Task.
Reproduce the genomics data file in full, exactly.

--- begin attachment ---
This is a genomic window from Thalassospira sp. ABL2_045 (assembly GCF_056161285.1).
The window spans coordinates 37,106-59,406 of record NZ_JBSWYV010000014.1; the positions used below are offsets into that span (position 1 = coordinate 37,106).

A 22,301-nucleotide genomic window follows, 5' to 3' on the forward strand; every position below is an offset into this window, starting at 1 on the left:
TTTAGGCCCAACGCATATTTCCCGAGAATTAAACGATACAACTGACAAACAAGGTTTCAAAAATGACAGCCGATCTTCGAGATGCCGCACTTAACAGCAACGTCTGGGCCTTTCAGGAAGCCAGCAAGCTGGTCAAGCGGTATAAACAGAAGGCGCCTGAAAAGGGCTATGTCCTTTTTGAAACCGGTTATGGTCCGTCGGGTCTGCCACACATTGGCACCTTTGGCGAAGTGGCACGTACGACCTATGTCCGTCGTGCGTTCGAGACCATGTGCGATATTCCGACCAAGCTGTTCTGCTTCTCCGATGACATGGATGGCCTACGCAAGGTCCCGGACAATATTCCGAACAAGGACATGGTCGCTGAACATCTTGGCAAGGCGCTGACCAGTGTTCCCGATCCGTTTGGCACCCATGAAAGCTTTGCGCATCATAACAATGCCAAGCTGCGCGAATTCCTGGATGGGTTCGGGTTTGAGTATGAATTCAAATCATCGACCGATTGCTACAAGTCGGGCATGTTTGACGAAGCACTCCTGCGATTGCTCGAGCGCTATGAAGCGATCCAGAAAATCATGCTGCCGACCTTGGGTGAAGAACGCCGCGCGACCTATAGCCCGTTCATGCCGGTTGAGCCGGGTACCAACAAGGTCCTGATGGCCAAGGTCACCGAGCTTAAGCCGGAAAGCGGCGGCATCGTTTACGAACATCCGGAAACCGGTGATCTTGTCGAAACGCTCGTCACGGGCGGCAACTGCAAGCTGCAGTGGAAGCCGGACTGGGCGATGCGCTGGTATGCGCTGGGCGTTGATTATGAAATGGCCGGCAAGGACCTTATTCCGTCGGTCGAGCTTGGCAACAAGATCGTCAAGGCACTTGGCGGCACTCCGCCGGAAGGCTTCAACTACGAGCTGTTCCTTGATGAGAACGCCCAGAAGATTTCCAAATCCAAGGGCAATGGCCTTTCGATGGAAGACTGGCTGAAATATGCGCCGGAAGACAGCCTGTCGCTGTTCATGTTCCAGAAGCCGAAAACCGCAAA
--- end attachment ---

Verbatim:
This is a genomic window from Thalassospira sp. ABL2_045 (assembly GCF_056161285.1).
The window spans coordinates 37,106-59,406 of record NZ_JBSWYV010000014.1; the positions used below are offsets into that span (position 1 = coordinate 37,106).

A 22,301-nucleotide genomic window follows, 5' to 3' on the forward strand; every position below is an offset into this window, starting at 1 on the left:
TTTAGGCCCAACGCATATTTCCCGAGAATTAAACGATACAACTGACAAACAAGGTTTCAAAAATGACAGCCGATCTTCGAGATGCCGCACTTAACAGCAACGTCTGGGCCTTTCAGGAAGCCAGCAAGCTGGTCAAGCGGTATAAACAGAAGGCGCCTGAAAAGGGCTATGTCCTTTTTGAAACCGGTTATGGTCCGTCGGGTCTGCCACACATTGGCACCTTTGGCGAAGTGGCACGTACGACCTATGTCCGTCGTGCGTTCGAGACCATGTGCGATATTCCGACCAAGCTGTTCTGCTTCTCCGATGACATGGATGGCCTACGCAAGGTCCCGGACAATATTCCGAACAAGGACATGGTCGCTGAACATCTTGGCAAGGCGCTGACCAGTGTTCCCGATCCGTTTGGCACCCATGAAAGCTTTGCGCATCATAACAATGCCAAGCTGCGCGAATTCCTGGATGGGTTCGGGTTTGAGTATGAATTCAAATCATCGACCGATTGCTACAAGTCGGGCATGTTTGACGAAGCACTCCTGCGATTGCTCGAGCGCTATGAAGCGATCCAGAAAATCATGCTGCCGACCTTGGGTGAAGAACGCCGCGCGACCTATAGCCCGTTCATGCCGGTTGAGCCGGGTACCAACAAGGTCCTGATGGCCAAGGTCACCGAGCTTAAGCCGGAAAGCGGCGGCATCGTTTACGAACATCCGGAAACCGGTGATCTTGTCGAAACGCTCGTCACGGGCGGCAACTGCAAGCTGCAGTGGAAGCCGGACTGGGCGATGCGCTGGTATGCGCTGGGCGTTGATTATGAAATGGCCGGCAAGGACCTTATTCCGTCGGTCGAGCTTGGCAACAAGATCGTCAAGGCACTTGGCGGCACTCCGCCGGAAGGCTTCAACTACGAGCTGTTCCTTGATGAGAACGCCCAGAAGATTTCCAAATCCAAGGGCAATGGCCTTTCGATGGAAGACTGGCTGAAATATGCGCCGGAAGACAGCCTGTCGCTGTTCATGTTCCAGAAGCCGAAAACCGCAAA